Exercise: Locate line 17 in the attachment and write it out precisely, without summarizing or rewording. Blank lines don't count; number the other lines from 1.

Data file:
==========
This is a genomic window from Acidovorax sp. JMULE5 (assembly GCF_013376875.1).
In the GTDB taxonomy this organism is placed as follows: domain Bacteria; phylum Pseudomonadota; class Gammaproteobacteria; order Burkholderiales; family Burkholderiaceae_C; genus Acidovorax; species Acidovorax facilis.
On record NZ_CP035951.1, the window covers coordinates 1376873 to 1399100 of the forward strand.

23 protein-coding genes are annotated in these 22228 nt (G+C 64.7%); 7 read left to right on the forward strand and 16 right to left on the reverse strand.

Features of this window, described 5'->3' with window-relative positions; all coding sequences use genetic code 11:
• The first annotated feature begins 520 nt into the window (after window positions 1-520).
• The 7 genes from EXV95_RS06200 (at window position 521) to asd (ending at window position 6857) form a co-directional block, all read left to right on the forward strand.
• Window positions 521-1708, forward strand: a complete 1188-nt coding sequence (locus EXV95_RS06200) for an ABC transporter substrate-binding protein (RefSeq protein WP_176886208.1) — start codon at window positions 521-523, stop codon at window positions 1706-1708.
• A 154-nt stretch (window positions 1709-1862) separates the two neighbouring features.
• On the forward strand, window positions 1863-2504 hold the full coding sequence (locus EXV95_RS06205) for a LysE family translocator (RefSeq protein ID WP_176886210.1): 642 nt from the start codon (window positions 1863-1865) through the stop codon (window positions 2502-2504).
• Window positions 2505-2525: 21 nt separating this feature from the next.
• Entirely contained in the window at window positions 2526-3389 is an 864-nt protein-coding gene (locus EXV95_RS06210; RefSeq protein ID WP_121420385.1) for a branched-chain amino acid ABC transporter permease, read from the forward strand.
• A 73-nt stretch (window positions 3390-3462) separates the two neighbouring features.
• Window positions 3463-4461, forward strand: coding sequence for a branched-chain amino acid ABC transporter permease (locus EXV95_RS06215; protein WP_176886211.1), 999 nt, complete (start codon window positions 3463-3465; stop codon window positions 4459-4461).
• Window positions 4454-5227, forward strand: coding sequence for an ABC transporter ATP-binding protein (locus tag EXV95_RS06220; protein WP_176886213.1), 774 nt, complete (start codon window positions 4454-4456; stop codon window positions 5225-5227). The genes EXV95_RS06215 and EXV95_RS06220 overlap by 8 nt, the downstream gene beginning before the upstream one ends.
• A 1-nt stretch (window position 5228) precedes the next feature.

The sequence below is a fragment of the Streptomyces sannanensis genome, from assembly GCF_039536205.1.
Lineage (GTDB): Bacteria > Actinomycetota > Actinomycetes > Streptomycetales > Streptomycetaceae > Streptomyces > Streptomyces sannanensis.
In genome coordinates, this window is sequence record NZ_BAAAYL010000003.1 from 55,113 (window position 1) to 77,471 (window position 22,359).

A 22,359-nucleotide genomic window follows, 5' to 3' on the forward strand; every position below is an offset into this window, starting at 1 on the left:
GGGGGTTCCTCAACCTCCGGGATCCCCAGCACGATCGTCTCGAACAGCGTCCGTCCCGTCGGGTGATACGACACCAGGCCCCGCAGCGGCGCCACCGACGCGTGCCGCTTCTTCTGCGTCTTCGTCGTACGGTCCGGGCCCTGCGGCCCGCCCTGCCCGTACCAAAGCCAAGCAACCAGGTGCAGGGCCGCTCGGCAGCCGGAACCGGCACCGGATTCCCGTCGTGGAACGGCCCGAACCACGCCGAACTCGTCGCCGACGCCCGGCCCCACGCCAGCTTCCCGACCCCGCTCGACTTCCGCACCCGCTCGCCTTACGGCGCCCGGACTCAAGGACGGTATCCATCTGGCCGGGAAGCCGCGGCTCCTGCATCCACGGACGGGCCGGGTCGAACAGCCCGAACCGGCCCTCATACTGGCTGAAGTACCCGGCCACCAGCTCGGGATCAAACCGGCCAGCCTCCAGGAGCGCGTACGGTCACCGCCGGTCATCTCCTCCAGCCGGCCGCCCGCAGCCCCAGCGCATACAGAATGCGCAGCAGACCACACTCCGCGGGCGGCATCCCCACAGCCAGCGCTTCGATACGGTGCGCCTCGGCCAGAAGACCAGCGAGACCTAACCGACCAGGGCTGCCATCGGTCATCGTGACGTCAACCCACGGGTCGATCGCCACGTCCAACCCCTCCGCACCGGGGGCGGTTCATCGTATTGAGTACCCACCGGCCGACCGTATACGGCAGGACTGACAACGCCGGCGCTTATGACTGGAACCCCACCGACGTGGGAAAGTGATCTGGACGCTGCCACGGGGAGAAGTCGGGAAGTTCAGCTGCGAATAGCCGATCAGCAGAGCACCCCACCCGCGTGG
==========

The sequence below is a fragment of the Streptomyces sannanensis genome, from assembly GCF_039536205.1.